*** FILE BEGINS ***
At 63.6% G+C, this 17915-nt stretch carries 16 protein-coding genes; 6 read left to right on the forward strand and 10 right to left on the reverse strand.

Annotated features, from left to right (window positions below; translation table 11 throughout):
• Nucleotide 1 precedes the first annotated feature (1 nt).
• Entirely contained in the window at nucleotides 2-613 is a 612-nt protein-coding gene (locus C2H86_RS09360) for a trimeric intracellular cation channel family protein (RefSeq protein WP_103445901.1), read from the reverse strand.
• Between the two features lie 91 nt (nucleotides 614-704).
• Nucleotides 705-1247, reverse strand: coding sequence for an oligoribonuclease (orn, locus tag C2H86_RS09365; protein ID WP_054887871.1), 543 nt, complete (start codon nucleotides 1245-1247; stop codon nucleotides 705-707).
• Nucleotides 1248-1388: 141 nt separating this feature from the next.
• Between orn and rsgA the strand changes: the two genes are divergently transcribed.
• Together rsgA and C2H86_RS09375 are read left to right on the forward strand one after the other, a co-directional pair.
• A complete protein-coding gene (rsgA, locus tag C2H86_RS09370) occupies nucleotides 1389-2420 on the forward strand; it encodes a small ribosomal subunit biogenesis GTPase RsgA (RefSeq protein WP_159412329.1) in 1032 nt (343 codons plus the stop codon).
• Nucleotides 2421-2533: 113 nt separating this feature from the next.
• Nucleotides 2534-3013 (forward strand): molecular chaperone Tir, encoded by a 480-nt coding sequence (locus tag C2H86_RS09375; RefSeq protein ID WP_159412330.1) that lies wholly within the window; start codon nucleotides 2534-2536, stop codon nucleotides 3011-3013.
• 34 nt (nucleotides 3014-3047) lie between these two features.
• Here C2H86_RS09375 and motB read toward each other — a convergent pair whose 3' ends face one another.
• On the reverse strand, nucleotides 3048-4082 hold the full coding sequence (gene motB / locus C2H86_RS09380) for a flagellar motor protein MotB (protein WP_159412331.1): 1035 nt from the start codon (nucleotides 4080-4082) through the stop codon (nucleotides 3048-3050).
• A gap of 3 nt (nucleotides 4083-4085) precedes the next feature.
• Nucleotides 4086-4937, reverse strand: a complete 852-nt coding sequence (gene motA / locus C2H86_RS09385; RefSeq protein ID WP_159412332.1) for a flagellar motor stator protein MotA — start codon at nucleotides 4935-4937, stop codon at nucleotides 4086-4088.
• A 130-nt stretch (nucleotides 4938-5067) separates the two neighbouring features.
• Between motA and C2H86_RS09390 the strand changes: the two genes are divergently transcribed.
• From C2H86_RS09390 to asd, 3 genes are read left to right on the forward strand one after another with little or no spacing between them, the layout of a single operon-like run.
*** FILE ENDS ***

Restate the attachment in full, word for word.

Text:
At 63.6% G+C, this 17915-nt stretch carries 16 protein-coding genes; 6 read left to right on the forward strand and 10 right to left on the reverse strand.

Annotated features, from left to right (window positions below; translation table 11 throughout):
• Nucleotide 1 precedes the first annotated feature (1 nt).
• Entirely contained in the window at nucleotides 2-613 is a 612-nt protein-coding gene (locus C2H86_RS09360) for a trimeric intracellular cation channel family protein (RefSeq protein WP_103445901.1), read from the reverse strand.
• Between the two features lie 91 nt (nucleotides 614-704).
• Nucleotides 705-1247, reverse strand: coding sequence for an oligoribonuclease (orn, locus tag C2H86_RS09365; protein ID WP_054887871.1), 543 nt, complete (start codon nucleotides 1245-1247; stop codon nucleotides 705-707).
• Nucleotides 1248-1388: 141 nt separating this feature from the next.
• Between orn and rsgA the strand changes: the two genes are divergently transcribed.
• Together rsgA and C2H86_RS09375 are read left to right on the forward strand one after the other, a co-directional pair.
• A complete protein-coding gene (rsgA, locus tag C2H86_RS09370) occupies nucleotides 1389-2420 on the forward strand; it encodes a small ribosomal subunit biogenesis GTPase RsgA (RefSeq protein WP_159412329.1) in 1032 nt (343 codons plus the stop codon).
• Nucleotides 2421-2533: 113 nt separating this feature from the next.
• Nucleotides 2534-3013 (forward strand): molecular chaperone Tir, encoded by a 480-nt coding sequence (locus tag C2H86_RS09375; RefSeq protein ID WP_159412330.1) that lies wholly within the window; start codon nucleotides 2534-2536, stop codon nucleotides 3011-3013.
• 34 nt (nucleotides 3014-3047) lie between these two features.
• Here C2H86_RS09375 and motB read toward each other — a convergent pair whose 3' ends face one another.
• On the reverse strand, nucleotides 3048-4082 hold the full coding sequence (gene motB / locus C2H86_RS09380) for a flagellar motor protein MotB (protein WP_159412331.1): 1035 nt from the start codon (nucleotides 4080-4082) through the stop codon (nucleotides 3048-3050).
• A gap of 3 nt (nucleotides 4083-4085) precedes the next feature.
• Nucleotides 4086-4937, reverse strand: a complete 852-nt coding sequence (gene motA / locus C2H86_RS09385; RefSeq protein ID WP_159412332.1) for a flagellar motor stator protein MotA — start codon at nucleotides 4935-4937, stop codon at nucleotides 4086-4088.
• A 130-nt stretch (nucleotides 4938-5067) separates the two neighbouring features.
• Between motA and C2H86_RS09390 the strand changes: the two genes are divergently transcribed.
• From C2H86_RS09390 to asd, 3 genes are read left to right on the forward strand one after another with little or no spacing between them, the layout of a single operon-like run.